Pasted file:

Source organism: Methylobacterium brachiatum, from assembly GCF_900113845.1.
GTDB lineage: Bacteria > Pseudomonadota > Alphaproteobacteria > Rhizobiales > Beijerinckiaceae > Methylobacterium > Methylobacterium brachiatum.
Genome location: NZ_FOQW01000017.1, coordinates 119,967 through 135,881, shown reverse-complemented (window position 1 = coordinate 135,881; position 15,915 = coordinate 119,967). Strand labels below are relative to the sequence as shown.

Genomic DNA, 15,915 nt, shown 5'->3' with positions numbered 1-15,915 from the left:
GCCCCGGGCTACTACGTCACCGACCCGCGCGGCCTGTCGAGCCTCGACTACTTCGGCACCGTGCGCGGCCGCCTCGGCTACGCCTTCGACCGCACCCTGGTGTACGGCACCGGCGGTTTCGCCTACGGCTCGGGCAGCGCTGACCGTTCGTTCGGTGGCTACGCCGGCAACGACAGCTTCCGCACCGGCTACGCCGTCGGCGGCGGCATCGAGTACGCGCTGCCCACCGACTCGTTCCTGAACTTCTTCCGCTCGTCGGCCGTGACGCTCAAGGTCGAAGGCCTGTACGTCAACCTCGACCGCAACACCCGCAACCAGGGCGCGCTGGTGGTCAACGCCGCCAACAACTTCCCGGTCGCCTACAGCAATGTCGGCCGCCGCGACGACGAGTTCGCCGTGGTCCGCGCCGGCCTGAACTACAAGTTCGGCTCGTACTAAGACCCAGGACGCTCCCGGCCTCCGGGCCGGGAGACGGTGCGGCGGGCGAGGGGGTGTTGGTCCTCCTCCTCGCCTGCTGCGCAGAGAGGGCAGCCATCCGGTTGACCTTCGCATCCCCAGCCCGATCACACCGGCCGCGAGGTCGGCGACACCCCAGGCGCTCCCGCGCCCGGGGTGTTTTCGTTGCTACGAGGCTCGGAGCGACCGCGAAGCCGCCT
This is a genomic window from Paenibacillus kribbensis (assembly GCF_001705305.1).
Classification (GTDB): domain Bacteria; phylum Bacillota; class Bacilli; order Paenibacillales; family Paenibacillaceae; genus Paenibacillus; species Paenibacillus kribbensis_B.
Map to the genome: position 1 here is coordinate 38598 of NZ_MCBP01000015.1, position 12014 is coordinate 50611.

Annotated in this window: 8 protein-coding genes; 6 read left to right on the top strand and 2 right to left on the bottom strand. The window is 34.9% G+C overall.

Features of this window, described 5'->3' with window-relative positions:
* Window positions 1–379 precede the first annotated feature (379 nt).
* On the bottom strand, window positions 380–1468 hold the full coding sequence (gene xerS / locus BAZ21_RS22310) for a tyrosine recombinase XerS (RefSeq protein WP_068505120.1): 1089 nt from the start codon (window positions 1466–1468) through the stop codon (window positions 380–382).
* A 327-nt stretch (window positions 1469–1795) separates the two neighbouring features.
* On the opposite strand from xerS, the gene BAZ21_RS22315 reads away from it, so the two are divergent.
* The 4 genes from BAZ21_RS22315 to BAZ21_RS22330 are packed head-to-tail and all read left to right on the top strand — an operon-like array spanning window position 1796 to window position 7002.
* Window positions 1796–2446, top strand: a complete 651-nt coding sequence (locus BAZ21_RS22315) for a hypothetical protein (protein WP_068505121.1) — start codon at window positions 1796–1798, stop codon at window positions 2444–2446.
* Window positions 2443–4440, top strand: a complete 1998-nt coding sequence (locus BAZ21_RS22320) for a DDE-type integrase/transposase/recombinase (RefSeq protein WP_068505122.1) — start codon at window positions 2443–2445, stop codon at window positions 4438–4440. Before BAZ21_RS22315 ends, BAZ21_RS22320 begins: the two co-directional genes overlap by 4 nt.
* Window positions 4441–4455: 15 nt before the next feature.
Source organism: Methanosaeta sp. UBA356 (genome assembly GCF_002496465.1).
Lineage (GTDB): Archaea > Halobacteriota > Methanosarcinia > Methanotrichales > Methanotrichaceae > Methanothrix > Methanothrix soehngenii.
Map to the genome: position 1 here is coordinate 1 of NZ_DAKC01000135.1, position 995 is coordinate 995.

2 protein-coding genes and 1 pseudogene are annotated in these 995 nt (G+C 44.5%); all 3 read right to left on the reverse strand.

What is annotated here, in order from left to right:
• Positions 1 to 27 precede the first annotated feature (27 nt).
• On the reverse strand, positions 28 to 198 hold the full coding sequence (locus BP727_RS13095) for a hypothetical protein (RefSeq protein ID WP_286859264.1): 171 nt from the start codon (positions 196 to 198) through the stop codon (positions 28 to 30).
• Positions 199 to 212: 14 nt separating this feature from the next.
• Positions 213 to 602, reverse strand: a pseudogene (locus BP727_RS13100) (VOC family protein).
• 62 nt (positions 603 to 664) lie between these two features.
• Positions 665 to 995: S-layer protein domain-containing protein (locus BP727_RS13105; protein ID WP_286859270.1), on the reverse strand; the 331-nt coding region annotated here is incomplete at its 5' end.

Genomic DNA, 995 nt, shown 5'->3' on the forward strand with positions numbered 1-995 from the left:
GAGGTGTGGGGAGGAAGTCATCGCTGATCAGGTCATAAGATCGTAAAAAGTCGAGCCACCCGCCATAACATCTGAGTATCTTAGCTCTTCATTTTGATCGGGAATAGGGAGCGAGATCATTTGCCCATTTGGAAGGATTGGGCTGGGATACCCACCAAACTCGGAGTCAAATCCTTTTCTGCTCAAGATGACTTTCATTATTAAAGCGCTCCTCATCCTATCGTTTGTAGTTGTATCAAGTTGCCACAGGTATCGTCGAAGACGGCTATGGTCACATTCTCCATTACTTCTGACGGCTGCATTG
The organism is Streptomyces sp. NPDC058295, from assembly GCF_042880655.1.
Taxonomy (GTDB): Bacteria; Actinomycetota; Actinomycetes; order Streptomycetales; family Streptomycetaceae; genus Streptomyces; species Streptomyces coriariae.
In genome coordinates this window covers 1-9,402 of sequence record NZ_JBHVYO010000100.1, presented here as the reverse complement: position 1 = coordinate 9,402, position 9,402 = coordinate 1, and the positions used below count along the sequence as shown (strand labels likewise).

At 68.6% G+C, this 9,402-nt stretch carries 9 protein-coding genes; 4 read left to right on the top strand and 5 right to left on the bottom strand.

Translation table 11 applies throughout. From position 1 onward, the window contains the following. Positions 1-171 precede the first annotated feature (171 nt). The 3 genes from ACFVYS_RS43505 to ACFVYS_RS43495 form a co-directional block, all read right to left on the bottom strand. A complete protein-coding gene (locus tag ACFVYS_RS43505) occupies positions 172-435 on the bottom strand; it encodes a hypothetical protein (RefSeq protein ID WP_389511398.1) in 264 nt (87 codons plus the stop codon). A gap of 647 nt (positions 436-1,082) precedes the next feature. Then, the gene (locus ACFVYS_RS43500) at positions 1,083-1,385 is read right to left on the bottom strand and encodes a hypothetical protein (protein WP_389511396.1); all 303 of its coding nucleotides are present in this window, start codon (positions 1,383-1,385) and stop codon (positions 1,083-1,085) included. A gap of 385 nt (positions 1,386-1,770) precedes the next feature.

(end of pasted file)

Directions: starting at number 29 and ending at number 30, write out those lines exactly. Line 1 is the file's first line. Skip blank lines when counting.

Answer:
• Positions 665 to 995: S-layer protein domain-containing protein (locus BP727_RS13105; protein ID WP_286859270.1), on the reverse strand; the 331-nt coding region annotated here is incomplete at its 5' end.

Genomic DNA, 995 nt, shown 5'->3' on the forward strand with positions numbered 1-995 from the left: